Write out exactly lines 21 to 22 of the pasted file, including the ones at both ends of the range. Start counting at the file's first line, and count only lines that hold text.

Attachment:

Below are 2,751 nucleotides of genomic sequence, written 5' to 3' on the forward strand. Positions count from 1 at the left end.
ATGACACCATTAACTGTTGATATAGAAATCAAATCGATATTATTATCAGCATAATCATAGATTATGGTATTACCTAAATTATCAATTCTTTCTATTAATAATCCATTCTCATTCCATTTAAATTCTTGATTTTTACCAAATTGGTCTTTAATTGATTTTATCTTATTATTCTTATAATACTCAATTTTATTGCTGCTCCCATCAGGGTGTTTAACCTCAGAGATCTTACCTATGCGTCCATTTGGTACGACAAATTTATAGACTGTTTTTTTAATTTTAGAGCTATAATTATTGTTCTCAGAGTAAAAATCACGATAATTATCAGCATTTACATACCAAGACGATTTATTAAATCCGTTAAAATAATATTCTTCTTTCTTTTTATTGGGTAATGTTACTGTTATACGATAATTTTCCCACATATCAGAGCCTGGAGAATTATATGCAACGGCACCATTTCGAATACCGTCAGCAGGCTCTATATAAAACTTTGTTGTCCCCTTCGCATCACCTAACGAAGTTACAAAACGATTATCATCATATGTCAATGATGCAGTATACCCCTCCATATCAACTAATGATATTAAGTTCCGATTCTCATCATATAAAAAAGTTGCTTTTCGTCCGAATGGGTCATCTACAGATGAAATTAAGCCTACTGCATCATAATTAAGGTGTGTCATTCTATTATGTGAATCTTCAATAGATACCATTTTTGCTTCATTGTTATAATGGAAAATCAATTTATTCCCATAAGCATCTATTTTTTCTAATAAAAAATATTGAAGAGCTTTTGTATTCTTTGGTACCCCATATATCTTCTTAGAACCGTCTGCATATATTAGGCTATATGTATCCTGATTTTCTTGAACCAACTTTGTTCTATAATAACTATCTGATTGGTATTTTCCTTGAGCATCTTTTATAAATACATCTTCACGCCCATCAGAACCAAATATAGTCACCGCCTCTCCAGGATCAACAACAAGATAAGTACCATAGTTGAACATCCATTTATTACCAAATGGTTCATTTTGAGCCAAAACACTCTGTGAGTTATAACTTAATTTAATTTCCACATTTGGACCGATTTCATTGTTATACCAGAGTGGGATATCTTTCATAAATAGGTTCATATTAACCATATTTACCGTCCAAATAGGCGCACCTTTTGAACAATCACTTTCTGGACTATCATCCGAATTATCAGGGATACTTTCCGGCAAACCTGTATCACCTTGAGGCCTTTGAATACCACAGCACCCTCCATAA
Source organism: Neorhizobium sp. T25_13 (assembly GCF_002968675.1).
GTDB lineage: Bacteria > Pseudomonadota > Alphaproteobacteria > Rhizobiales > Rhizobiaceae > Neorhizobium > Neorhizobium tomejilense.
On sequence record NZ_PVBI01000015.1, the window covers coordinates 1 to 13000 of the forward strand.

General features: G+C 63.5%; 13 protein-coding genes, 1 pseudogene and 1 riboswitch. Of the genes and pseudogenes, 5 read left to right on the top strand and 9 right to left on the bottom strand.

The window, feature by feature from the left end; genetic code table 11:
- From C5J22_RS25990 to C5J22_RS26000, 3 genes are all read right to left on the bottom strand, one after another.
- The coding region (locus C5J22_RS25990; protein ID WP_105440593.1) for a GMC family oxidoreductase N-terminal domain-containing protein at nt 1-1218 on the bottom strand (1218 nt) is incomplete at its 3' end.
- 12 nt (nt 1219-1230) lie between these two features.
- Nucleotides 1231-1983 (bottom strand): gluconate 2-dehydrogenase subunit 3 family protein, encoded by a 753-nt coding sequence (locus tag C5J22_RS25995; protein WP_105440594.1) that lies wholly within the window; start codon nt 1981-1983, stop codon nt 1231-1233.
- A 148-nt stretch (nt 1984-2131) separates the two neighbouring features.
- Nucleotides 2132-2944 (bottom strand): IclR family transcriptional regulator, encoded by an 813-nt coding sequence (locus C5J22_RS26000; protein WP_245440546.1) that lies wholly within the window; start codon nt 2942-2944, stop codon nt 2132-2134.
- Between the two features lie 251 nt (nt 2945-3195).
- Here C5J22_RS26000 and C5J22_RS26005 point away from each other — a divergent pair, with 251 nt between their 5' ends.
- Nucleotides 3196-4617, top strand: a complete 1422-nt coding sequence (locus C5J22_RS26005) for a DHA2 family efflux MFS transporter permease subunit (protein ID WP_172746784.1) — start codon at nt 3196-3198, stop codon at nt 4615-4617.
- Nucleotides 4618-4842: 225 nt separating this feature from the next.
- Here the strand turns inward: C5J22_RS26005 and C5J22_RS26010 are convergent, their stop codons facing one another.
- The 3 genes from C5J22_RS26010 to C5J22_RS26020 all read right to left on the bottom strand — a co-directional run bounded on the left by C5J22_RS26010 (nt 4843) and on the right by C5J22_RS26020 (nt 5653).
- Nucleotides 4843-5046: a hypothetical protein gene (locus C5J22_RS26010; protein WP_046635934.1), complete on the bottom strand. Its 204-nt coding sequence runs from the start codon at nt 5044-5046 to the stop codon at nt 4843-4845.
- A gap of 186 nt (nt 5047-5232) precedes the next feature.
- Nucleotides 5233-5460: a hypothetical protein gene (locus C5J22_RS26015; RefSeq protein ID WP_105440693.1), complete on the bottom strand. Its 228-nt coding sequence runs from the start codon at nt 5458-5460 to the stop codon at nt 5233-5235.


- A gap of 186 nt (nt 5047-5232) precedes the next feature.
- Nucleotides 5233-5460: a hypothetical protein gene (locus C5J22_RS26015; RefSeq protein ID WP_105440693.1), complete on the bottom strand. Its 228-nt coding sequence runs from the start codon at nt 5458-5460 to the stop codon at nt 5233-5235.